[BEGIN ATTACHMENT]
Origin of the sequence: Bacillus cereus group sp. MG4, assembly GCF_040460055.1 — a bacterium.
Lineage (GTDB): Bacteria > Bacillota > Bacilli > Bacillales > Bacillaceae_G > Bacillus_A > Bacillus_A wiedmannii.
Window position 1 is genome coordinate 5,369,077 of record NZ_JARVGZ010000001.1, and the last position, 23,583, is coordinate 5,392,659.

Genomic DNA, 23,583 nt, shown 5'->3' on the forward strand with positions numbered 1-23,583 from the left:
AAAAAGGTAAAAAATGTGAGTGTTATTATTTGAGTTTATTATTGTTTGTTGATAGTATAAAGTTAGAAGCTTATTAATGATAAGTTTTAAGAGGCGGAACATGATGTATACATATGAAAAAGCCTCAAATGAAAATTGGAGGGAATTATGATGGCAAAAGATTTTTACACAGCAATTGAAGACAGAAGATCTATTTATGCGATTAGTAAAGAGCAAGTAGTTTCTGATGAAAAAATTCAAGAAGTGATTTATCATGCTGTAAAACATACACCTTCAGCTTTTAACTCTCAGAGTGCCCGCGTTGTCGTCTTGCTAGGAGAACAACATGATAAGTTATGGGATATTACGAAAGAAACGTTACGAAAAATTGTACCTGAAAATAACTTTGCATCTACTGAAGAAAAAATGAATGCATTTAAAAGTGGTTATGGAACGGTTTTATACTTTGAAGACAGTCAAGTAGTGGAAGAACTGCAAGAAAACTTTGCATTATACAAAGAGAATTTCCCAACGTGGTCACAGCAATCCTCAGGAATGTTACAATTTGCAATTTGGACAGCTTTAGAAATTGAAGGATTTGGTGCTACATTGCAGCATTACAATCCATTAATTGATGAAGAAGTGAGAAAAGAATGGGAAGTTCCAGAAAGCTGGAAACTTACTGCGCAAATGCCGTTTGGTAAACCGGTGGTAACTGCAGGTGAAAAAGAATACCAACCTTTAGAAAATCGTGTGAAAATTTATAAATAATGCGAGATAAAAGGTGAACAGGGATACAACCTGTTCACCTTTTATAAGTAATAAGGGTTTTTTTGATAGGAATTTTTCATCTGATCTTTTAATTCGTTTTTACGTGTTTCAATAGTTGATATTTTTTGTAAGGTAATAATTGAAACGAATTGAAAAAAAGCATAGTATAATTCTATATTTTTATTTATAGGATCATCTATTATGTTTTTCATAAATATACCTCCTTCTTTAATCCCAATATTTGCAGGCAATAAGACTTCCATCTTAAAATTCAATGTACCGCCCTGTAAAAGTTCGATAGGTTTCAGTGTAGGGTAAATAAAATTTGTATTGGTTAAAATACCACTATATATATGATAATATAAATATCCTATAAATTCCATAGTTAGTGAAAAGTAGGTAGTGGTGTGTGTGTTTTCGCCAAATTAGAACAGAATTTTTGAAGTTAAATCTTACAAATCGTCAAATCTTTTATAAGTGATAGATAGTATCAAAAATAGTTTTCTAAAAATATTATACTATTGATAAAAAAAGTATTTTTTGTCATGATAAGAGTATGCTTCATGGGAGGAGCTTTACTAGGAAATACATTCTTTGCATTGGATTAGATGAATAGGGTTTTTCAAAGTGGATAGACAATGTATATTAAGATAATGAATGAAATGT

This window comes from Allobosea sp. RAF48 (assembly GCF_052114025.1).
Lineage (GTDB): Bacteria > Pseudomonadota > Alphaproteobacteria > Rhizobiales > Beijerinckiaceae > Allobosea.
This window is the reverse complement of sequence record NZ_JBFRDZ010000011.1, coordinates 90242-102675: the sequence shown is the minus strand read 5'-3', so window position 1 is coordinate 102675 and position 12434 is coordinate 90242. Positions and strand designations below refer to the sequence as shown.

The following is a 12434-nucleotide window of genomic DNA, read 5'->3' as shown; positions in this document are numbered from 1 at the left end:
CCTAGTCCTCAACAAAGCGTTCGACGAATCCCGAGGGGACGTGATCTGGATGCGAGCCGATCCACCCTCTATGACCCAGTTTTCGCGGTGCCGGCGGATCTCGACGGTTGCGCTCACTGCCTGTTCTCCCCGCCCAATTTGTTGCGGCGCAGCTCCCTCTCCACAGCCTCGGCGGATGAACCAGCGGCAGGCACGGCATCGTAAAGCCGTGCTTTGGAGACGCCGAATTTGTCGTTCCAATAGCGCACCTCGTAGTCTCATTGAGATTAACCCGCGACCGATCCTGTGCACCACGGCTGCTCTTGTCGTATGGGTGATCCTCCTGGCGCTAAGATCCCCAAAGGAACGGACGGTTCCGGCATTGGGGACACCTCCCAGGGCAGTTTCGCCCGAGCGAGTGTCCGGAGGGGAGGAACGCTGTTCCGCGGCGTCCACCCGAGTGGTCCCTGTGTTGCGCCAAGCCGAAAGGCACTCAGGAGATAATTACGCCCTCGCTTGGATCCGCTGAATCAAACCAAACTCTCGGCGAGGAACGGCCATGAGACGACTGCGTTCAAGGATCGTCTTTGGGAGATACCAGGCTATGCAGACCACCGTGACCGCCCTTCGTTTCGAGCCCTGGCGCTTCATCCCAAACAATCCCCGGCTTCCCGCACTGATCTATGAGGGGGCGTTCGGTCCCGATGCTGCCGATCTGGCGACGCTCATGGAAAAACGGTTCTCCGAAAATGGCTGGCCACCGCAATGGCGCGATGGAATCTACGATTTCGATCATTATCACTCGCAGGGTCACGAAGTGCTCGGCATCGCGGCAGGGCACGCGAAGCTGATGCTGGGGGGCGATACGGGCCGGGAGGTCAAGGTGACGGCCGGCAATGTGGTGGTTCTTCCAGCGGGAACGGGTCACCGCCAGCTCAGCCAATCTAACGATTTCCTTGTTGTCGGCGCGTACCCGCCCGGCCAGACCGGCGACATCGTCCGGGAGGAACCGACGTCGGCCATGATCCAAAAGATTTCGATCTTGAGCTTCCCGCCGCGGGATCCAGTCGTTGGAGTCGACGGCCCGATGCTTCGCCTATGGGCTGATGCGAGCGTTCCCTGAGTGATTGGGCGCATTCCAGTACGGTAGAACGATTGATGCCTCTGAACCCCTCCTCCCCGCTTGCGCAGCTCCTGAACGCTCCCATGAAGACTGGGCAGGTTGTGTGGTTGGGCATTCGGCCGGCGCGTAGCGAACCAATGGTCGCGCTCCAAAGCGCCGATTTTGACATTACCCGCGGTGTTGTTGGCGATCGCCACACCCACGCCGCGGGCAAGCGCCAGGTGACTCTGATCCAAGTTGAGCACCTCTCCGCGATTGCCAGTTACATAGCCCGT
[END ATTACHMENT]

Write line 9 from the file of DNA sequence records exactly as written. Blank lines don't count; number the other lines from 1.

The following is a 12434-nucleotide window of genomic DNA, read 5'->3' as shown; positions in this document are numbered from 1 at the left end: